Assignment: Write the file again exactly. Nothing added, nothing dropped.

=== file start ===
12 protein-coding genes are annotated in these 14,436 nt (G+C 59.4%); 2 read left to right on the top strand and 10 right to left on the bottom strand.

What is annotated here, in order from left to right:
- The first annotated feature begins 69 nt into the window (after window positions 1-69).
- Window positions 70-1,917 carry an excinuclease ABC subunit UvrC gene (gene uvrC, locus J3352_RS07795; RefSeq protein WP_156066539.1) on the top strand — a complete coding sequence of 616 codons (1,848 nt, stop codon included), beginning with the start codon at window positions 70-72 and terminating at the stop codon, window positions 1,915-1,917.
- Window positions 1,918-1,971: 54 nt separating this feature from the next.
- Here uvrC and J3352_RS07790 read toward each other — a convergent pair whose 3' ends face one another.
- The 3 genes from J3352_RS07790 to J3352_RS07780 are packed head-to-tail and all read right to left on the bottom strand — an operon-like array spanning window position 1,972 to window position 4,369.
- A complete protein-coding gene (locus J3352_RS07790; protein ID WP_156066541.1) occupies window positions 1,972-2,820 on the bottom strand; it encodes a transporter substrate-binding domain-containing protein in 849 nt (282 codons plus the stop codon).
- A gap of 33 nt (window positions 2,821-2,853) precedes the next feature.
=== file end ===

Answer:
12 protein-coding genes are annotated in these 14,436 nt (G+C 59.4%); 2 read left to right on the top strand and 10 right to left on the bottom strand.

What is annotated here, in order from left to right:
- The first annotated feature begins 69 nt into the window (after window positions 1-69).
- Window positions 70-1,917 carry an excinuclease ABC subunit UvrC gene (gene uvrC, locus J3352_RS07795; RefSeq protein WP_156066539.1) on the top strand — a complete coding sequence of 616 codons (1,848 nt, stop codon included), beginning with the start codon at window positions 70-72 and terminating at the stop codon, window positions 1,915-1,917.
- Window positions 1,918-1,971: 54 nt separating this feature from the next.
- Here uvrC and J3352_RS07790 read toward each other — a convergent pair whose 3' ends face one another.
- The 3 genes from J3352_RS07790 to J3352_RS07780 are packed head-to-tail and all read right to left on the bottom strand — an operon-like array spanning window position 1,972 to window position 4,369.
- A complete protein-coding gene (locus J3352_RS07790; protein ID WP_156066541.1) occupies window positions 1,972-2,820 on the bottom strand; it encodes a transporter substrate-binding domain-containing protein in 849 nt (282 codons plus the stop codon).
- A gap of 33 nt (window positions 2,821-2,853) precedes the next feature.